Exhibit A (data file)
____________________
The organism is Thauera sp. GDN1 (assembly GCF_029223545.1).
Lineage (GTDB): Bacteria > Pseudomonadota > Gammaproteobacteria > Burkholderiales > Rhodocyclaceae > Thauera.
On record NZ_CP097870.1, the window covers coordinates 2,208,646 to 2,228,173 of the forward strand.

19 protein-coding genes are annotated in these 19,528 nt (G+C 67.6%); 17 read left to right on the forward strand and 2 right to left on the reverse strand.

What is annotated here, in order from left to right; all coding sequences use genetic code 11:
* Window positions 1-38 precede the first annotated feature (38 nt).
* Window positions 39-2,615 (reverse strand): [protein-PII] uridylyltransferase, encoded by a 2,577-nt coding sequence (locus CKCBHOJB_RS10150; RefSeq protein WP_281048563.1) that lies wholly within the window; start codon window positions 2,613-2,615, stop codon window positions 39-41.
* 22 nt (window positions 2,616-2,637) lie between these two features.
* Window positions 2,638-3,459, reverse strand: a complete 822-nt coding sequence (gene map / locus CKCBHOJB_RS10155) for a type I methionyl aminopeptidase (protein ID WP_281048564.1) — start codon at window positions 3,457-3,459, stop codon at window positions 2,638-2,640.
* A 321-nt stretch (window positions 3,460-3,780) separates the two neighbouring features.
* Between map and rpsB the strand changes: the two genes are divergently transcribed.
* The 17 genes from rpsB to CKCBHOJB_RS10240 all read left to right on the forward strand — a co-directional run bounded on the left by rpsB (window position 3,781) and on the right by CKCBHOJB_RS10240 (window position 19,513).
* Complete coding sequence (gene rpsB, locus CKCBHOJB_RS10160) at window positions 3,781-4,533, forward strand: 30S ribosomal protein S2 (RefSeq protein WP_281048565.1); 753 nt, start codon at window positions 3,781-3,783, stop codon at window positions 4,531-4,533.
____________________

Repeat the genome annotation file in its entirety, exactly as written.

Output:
The organism is Thauera sp. GDN1 (assembly GCF_029223545.1).
Lineage (GTDB): Bacteria > Pseudomonadota > Gammaproteobacteria > Burkholderiales > Rhodocyclaceae > Thauera.
On record NZ_CP097870.1, the window covers coordinates 2,208,646 to 2,228,173 of the forward strand.

19 protein-coding genes are annotated in these 19,528 nt (G+C 67.6%); 17 read left to right on the forward strand and 2 right to left on the reverse strand.

What is annotated here, in order from left to right; all coding sequences use genetic code 11:
* Window positions 1-38 precede the first annotated feature (38 nt).
* Window positions 39-2,615 (reverse strand): [protein-PII] uridylyltransferase, encoded by a 2,577-nt coding sequence (locus CKCBHOJB_RS10150; RefSeq protein WP_281048563.1) that lies wholly within the window; start codon window positions 2,613-2,615, stop codon window positions 39-41.
* 22 nt (window positions 2,616-2,637) lie between these two features.
* Window positions 2,638-3,459, reverse strand: a complete 822-nt coding sequence (gene map / locus CKCBHOJB_RS10155) for a type I methionyl aminopeptidase (protein ID WP_281048564.1) — start codon at window positions 3,457-3,459, stop codon at window positions 2,638-2,640.
* A 321-nt stretch (window positions 3,460-3,780) separates the two neighbouring features.
* Between map and rpsB the strand changes: the two genes are divergently transcribed.
* The 17 genes from rpsB to CKCBHOJB_RS10240 all read left to right on the forward strand — a co-directional run bounded on the left by rpsB (window position 3,781) and on the right by CKCBHOJB_RS10240 (window position 19,513).
* Complete coding sequence (gene rpsB, locus CKCBHOJB_RS10160) at window positions 3,781-4,533, forward strand: 30S ribosomal protein S2 (RefSeq protein WP_281048565.1); 753 nt, start codon at window positions 3,781-3,783, stop codon at window positions 4,531-4,533.